Topic overview

Scale up your business

Scale up your businessRecord numbers of people start a business each year. However, more than half of them will fail within five years. Few of those survivors will ever achieve the type of growth worthy of the name "scale-up".

Scale-ups are businesses with 10 or more employees that average growth in staff or turnover of 20% a year over three years. Sometimes they are called "high-growth businesses".

So how do you become a high-growth business, and what are the key challenges you could face when scaling up your business?

Scale-up challenges

Many firms don't achieve significant growth because they struggle to find staff with the required knowledge, skills and talent. Small firms in many sectors are facing a skills shortage, which prevents them from scaling up. If your business wants to scale up, you need to put enough time and effort into recruiting for growth. The recruitment process can be long and challenging.

Another key scale-up challenge is a lack of leadership capability. Not all business owners are great managers or leaders. If your business is to achieve significant growth, great leadership is essential. Perhaps you need to develop your leadership skills?

Leading growth requires a clear strategy and vision, as well as the ability to get buy-in from others. It is often said that a manager's job is to plan, organise and coordinate, while a leader's job is to persuade, inspire and motivate, which is vital when scaling up.

Scale-up funding

Winning enough new customers and/or boosting revenue from existing customers is also critical to scaling up a business. Selling to customers overseas could dramatically transform your fortunes. Help is available from a number of organisations, including the Department for International Trade and the British Chambers of Commerce. They can provide information and support that may help you to become a successful exporter.

Trying to scale your business is not without risk, and whichever way you plan to grow you will need the necessary finance to avoid serious cash flow issues that could threaten your business's survival.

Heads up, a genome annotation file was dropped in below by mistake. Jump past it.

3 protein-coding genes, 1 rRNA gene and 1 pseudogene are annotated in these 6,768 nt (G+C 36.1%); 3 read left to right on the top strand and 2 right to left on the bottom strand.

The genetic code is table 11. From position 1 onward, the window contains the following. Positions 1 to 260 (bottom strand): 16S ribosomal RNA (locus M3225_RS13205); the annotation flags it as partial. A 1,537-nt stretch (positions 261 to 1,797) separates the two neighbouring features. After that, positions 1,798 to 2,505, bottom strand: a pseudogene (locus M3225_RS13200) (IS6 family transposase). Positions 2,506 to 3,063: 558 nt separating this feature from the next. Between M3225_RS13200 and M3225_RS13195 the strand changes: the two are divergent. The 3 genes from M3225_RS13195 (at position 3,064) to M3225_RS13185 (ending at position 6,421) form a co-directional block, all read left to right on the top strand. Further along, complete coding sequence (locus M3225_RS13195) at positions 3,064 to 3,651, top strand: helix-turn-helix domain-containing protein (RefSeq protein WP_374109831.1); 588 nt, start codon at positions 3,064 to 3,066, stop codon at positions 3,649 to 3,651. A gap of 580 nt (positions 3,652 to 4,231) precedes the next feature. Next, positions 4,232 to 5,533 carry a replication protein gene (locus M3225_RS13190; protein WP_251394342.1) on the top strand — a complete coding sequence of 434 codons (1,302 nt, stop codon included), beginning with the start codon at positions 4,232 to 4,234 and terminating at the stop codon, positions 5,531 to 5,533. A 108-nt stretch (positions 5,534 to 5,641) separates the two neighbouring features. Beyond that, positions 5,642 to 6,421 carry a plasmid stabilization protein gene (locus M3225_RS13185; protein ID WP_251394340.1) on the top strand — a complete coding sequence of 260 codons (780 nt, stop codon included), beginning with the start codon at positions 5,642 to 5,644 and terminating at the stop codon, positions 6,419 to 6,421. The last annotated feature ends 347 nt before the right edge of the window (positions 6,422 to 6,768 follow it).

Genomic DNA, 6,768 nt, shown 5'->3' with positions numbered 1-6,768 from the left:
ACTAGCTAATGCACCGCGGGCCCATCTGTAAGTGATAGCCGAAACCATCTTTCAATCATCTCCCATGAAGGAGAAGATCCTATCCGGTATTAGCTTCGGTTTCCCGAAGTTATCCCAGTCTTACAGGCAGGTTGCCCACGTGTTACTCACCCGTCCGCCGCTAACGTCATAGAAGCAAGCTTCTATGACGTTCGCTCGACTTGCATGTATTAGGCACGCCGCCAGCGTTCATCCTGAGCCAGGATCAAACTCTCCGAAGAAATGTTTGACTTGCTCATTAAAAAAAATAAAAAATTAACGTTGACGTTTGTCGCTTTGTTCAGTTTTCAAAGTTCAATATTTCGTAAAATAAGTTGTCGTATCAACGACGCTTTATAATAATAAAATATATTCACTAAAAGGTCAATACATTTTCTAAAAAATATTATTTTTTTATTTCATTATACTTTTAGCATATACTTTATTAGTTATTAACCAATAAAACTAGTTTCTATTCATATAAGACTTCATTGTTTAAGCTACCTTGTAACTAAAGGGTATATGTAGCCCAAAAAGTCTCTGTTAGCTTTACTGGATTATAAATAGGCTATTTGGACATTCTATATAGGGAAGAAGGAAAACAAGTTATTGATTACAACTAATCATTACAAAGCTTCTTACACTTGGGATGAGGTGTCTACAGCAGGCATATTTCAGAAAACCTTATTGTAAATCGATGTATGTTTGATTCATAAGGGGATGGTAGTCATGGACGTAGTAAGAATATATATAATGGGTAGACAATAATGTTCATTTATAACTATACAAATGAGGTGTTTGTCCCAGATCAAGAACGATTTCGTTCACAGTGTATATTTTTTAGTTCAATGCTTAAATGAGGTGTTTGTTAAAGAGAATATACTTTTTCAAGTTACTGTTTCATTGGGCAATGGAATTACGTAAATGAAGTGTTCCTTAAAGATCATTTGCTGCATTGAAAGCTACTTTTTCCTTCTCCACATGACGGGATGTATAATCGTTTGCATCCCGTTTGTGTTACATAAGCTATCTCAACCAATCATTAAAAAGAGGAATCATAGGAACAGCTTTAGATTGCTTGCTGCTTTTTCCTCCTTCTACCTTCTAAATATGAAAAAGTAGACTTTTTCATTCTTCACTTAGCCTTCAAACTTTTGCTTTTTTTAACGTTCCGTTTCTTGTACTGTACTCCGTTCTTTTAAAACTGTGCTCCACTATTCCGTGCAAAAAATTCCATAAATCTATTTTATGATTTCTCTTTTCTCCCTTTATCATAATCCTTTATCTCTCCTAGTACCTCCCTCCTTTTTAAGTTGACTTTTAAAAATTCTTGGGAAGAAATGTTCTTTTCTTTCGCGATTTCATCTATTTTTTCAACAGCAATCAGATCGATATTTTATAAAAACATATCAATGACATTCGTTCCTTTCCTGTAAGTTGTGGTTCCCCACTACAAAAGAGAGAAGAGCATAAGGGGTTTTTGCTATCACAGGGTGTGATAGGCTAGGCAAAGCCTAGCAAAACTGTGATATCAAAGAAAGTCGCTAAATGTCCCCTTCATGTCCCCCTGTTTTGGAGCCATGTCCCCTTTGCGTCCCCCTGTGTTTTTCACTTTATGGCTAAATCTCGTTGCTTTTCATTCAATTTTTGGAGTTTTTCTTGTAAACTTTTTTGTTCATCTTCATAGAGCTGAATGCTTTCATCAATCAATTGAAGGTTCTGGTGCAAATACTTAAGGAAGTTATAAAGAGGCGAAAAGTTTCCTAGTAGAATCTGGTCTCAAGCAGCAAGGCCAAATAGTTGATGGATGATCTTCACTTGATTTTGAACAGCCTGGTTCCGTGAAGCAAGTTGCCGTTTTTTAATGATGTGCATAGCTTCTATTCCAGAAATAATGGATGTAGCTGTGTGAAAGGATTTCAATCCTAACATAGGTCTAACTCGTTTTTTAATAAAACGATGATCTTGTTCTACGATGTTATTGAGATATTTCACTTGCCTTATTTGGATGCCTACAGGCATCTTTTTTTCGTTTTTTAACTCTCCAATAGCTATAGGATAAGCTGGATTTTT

Key scale-up funding options include reinvesting your profits, bank finance, private equity (aka venture capital), angel investors and selling shares in your business. Asset finance could also provide some growth capital, while some businesses are now financing their growth through crowdfunding.

The Better Business Finance website has information about the finance options open to your business. Often the solution comes from more than one source, so research your scale-up funding options thoroughly. Make sure you take advice from trusted financial advisers.

Scale-up growth options

To scale successfully, your business model must be scalable and your business must be able to access the experience, knowledge and talent it needs. You can bring in expertise by recruiting non-executive board members. You will also need the premises, equipment and machinery as well as the technology and management systems to support your plans for growth.

Key growth strategy options when seeking to scale a business include introducing or developing new products or services (including diversifying by offering products or service your business isn't known for), targeting new markets (in the UK and overseas or new sectors if you sell B2B), trying new sales channels (eg selling online if you don't already do so), turning your business into a franchise, and merging with or buying another business. Each of these can increase your market share significantly.

Whatever your decision, plenty of research is essential (especially if you're entering a new market). You also need to seek tailored guidance from trusted professional advisers. You must plan carefully and budget for growth. Scaling a business requires skilled management. It takes time, hard work and commitment - and you can't allow it to become all-consuming to the point where you're neglecting other important areas of your business.

Find out what support is available from your local Growth Hub (local public-private sector partnerships often led by the Local Enterprise Partnerships) and other accelerator programmes offered by universities, banks, business support organisations and so on. The Government's Great Business website offers advice on growing a business. Finding a mentor can also prove worthwhile (visit the Mentors Me website). Investors usually have knowledge and contacts too that can prove invaluable and open doors when you want to take your business to the next level.